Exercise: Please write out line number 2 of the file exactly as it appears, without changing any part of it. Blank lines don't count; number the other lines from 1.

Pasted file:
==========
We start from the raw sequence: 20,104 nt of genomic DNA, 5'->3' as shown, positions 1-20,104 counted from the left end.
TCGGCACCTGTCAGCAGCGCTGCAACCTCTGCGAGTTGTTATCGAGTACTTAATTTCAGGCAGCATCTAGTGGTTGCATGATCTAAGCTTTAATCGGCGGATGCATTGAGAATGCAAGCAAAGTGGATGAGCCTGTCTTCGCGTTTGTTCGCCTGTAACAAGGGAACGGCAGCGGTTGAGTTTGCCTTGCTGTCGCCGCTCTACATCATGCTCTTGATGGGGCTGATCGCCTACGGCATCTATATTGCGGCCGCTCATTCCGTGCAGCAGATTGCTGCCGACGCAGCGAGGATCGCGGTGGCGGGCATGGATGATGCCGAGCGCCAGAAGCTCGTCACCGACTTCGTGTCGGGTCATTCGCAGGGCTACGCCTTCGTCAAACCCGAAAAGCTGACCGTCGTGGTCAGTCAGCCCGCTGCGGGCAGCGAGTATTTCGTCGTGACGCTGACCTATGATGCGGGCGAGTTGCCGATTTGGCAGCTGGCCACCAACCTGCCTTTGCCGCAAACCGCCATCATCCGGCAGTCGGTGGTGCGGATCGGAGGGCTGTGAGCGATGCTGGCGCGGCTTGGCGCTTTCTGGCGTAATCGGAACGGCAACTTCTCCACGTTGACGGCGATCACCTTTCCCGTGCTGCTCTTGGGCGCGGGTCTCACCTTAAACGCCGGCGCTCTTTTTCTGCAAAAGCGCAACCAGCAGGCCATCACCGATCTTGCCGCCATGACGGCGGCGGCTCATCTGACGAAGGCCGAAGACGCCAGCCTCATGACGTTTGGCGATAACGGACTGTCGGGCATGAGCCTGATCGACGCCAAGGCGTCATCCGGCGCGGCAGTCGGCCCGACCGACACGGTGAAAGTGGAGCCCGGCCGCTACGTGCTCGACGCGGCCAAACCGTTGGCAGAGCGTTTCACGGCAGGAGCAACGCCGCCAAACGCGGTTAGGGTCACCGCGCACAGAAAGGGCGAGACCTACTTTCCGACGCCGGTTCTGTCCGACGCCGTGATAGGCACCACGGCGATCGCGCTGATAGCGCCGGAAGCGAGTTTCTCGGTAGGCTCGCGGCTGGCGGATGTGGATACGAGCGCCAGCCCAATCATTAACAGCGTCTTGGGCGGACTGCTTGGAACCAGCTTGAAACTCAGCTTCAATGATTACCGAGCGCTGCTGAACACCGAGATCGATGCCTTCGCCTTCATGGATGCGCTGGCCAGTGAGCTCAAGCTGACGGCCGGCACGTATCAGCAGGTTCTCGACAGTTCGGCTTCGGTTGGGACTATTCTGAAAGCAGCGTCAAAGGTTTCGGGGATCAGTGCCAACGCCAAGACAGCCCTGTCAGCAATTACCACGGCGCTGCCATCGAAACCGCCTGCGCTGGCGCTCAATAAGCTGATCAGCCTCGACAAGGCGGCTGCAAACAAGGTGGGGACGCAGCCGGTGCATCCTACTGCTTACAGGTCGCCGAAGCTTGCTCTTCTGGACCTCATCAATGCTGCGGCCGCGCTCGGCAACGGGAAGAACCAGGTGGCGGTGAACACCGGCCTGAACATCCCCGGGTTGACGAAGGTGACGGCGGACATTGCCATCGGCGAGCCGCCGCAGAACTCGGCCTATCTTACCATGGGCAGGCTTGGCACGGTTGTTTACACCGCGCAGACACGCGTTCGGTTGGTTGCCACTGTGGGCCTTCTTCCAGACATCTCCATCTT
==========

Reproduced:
TCGGCACCTGTCAGCAGCGCTGCAACCTCTGCGAGTTGTTATCGAGTACTTAATTTCAGGCAGCATCTAGTGGTTGCATGATCTAAGCTTTAATCGGCGGATGCATTGAGAATGCAAGCAAAGTGGATGAGCCTGTCTTCGCGTTTGTTCGCCTGTAACAAGGGAACGGCAGCGGTTGAGTTTGCCTTGCTGTCGCCGCTCTACATCATGCTCTTGATGGGGCTGATCGCCTACGGCATCTATATTGCGGCCGCTCATTCCGTGCAGCAGATTGCTGCCGACGCAGCGAGGATCGCGGTGGCGGGCATGGATGATGCCGAGCGCCAGAAGCTCGTCACCGACTTCGTGTCGGGTCATTCGCAGGGCTACGCCTTCGTCAAACCCGAAAAGCTGACCGTCGTGGTCAGTCAGCCCGCTGCGGGCAGCGAGTATTTCGTCGTGACGCTGACCTATGATGCGGGCGAGTTGCCGATTTGGCAGCTGGCCACCAACCTGCCTTTGCCGCAAACCGCCATCATCCGGCAGTCGGTGGTGCGGATCGGAGGGCTGTGAGCGATGCTGGCGCGGCTTGGCGCTTTCTGGCGTAATCGGAACGGCAACTTCTCCACGTTGACGGCGATCACCTTTCCCGTGCTGCTCTTGGGCGCGGGTCTCACCTTAAACGCCGGCGCTCTTTTTCTGCAAAAGCGCAACCAGCAGGCCATCACCGATCTTGCCGCCATGACGGCGGCGGCTCATCTGACGAAGGCCGAAGACGCCAGCCTCATGACGTTTGGCGATAACGGACTGTCGGGCATGAGCCTGATCGACGCCAAGGCGTCATCCGGCGCGGCAGTCGGCCCGACCGACACGGTGAAAGTGGAGCCCGGCCGCTACGTGCTCGACGCGGCCAAACCGTTGGCAGAGCGTTTCACGGCAGGAGCAACGCCGCCAAACGCGGTTAGGGTCACCGCGCACAGAAAGGGCGAGACCTACTTTCCGACGCCGGTTCTGTCCGACGCCGTGATAGGCACCACGGCGATCGCGCTGATAGCGCCGGAAGCGAGTTTCTCGGTAGGCTCGCGGCTGGCGGATGTGGATACGAGCGCCAGCCCAATCATTAACAGCGTCTTGGGCGGACTGCTTGGAACCAGCTTGAAACTCAGCTTCAATGATTACCGAGCGCTGCTGAACACCGAGATCGATGCCTTCGCCTTCATGGATGCGCTGGCCAGTGAGCTCAAGCTGACGGCCGGCACGTATCAGCAGGTTCTCGACAGTTCGGCTTCGGTTGGGACTATTCTGAAAGCAGCGTCAAAGGTTTCGGGGATCAGTGCCAACGCCAAGACAGCCCTGTCAGCAATTACCACGGCGCTGCCATCGAAACCGCCTGCGCTGGCGCTCAATAAGCTGATCAGCCTCGACAAGGCGGCTGCAAACAAGGTGGGGACGCAGCCGGTGCATCCTACTGCTTACAGGTCGCCGAAGCTTGCTCTTCTGGACCTCATCAATGCTGCGGCCGCGCTCGGCAACGGGAAGAACCAGGTGGCGGTGAACACCGGCCTGAACATCCCCGGGTTGACGAAGGTGACGGCGGACATTGCCATCGGCGAGCCGCCGCAGAACTCGGCCTATCTTACCATGGGCAGGCTTGGCACGGTTGTTTACACCGCGCAGACACGCGTTCGGTTGGTTGCCACTGTGGGCCTTCTTCCAGACATCTCCATCTT